Prominent Iraqi Shia cleric and opposition leader Muqtada al-Sadr has declared his willingness to mediate between Saudi Arabia and Iran with a view to mitigating tensions between the two regional powerhouses.
The offer came in a Tuesday statement issued by al-Sadr’s office in response to questions regarding the possibility of an Iraq-brokered “reconciliation” process between Iran and Saudi Arabia.
“Political tensions between the Islamic Republic of [Iran] and Saudi Arabia negatively impact Iraq,” al-Sadr is quoted as saying in the statement.
He goes on to voice his readiness to mediate between Riyadh and Tehran “with a view to gradually resolving their outstanding differences — for the benefit of Iraq in particular and the region in general”.
Al-Sadr’s Ahrar Bloc holds 34 out of 328 seats in Iraq’s parliament. It has not, however, been represented in Iraq’s current government since Ahrar-affiliated ministers collectively resigned in mid-2016.
Speaking to Anadolu Agency, an Iraqi Foreign Ministry source was quick to point out that Baghdad maintains “good relations with Iran, Saudi Arabia and all the states of the region”.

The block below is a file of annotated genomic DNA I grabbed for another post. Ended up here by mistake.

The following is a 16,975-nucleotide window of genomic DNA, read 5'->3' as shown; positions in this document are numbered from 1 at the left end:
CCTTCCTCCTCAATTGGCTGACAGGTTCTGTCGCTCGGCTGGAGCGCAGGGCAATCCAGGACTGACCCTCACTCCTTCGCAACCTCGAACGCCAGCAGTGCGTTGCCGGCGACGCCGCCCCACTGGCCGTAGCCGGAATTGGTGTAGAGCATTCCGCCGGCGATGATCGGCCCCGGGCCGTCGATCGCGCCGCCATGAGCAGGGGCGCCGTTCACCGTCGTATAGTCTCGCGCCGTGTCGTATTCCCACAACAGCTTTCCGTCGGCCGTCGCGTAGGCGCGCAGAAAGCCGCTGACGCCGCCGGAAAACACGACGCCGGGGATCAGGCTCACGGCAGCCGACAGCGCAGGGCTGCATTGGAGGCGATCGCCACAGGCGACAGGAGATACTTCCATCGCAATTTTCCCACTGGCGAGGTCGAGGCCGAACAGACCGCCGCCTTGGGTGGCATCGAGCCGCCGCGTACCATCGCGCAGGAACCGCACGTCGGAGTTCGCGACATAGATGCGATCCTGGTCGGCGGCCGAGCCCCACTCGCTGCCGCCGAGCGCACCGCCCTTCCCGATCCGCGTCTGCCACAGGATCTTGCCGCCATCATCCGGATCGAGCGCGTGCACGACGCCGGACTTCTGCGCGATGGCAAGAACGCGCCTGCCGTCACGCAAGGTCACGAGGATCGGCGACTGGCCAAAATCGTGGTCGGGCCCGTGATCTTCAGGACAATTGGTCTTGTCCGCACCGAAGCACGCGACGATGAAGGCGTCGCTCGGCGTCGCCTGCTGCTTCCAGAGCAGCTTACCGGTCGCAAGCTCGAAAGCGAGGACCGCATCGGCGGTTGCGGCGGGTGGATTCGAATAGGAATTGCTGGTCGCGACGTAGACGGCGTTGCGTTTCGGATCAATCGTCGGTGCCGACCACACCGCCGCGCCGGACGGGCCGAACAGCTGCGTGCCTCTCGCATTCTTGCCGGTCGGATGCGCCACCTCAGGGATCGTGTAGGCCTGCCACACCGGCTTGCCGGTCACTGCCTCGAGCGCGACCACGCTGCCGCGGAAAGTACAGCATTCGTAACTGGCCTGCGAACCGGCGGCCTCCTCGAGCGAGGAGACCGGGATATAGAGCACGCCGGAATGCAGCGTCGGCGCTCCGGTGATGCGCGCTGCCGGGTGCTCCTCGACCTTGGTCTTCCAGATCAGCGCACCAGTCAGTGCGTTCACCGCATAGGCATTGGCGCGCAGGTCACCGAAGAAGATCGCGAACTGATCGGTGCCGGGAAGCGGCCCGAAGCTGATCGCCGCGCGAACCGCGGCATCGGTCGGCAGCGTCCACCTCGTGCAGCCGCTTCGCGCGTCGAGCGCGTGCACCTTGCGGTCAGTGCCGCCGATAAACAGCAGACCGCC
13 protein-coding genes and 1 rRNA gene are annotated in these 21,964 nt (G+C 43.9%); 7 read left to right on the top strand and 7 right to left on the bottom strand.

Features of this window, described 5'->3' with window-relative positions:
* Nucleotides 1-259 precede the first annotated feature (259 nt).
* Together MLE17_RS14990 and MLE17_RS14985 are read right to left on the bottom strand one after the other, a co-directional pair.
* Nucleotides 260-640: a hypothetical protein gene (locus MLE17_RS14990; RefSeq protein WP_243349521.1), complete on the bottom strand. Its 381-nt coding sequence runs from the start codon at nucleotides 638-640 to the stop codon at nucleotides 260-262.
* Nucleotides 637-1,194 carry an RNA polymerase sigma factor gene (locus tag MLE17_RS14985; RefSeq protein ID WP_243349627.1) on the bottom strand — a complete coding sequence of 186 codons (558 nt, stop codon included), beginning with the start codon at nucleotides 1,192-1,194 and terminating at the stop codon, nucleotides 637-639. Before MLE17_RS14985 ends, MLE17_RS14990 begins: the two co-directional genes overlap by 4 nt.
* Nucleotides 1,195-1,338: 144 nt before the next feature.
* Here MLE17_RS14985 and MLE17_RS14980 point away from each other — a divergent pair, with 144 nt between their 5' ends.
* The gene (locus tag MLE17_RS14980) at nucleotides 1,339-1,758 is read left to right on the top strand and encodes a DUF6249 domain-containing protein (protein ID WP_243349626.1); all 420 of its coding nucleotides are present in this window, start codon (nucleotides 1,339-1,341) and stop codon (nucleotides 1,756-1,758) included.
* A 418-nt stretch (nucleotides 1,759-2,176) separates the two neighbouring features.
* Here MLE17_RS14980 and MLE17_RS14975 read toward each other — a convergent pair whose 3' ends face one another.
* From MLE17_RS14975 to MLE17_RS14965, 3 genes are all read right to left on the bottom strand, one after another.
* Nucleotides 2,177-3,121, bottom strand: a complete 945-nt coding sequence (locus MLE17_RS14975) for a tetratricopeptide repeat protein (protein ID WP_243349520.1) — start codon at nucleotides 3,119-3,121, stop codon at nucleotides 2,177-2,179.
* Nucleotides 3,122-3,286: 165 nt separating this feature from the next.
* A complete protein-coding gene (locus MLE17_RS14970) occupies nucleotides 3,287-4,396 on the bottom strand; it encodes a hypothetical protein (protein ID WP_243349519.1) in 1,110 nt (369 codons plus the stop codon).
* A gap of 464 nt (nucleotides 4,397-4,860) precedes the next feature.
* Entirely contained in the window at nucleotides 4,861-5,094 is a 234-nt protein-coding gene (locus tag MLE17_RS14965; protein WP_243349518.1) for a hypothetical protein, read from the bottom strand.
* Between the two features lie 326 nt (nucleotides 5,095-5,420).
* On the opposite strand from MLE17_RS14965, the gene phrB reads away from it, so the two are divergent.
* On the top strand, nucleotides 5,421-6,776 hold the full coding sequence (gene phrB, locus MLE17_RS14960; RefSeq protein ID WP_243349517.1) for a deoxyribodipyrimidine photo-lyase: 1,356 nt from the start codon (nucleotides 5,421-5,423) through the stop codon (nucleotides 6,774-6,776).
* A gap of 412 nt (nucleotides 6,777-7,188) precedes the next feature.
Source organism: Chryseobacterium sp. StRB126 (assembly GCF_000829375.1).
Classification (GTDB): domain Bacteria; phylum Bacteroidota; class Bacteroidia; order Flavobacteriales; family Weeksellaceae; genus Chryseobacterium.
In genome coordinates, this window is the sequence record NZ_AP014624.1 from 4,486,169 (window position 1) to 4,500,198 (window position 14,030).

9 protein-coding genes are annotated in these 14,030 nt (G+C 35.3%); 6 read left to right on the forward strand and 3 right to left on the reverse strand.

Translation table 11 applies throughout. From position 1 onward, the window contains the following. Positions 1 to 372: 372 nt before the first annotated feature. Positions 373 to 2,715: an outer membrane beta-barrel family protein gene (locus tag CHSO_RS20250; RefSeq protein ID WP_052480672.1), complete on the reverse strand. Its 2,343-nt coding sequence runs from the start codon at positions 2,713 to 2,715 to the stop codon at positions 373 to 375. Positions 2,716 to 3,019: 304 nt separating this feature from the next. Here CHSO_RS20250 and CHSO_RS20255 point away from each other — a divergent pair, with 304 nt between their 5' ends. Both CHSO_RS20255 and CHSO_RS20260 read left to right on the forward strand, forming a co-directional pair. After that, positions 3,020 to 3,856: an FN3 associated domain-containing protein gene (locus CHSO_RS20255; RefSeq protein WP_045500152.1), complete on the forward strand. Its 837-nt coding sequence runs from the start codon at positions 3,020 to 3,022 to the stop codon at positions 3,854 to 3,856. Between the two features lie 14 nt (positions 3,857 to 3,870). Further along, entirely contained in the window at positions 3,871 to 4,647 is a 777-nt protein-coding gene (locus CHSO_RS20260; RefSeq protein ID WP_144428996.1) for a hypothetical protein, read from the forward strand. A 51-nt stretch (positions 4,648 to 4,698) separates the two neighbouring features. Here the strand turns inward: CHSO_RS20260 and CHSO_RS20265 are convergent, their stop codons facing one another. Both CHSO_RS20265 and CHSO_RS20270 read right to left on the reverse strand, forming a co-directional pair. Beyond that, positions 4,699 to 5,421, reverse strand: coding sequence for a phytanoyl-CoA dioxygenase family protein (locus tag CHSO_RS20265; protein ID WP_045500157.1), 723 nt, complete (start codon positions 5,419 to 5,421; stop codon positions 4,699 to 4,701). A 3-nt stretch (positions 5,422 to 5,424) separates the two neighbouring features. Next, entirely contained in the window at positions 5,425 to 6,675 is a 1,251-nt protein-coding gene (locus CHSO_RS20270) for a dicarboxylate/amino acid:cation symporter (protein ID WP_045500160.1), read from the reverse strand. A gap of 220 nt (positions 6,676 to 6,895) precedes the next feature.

Speaking anonymously due to restrictions on talking to media, the source added: “If there is a possibility of positive intervention to reduce tensions between the two countries, Iraq will not hesitate to do so”.
In remarks quoted by The Wall Street Journal late last month, Saudi Crown Prince Mohammed bin Salman called for re-imposing sanctions on Iran “to create more pressure” on the government in Tehran.
“We have to succeed so as to avoid military conflict,” he said. “If we don’t succeed in what we are trying to do, we will likely have war with Iran in 10 to 15 years.”
On Saturday, Iranian Foreign Ministry spokesman Bahram Qasimi responded to bin Salman, saying: “The Saudi crown prince’s thirst for power appears to have crossed the border and turned into a chronic disease.”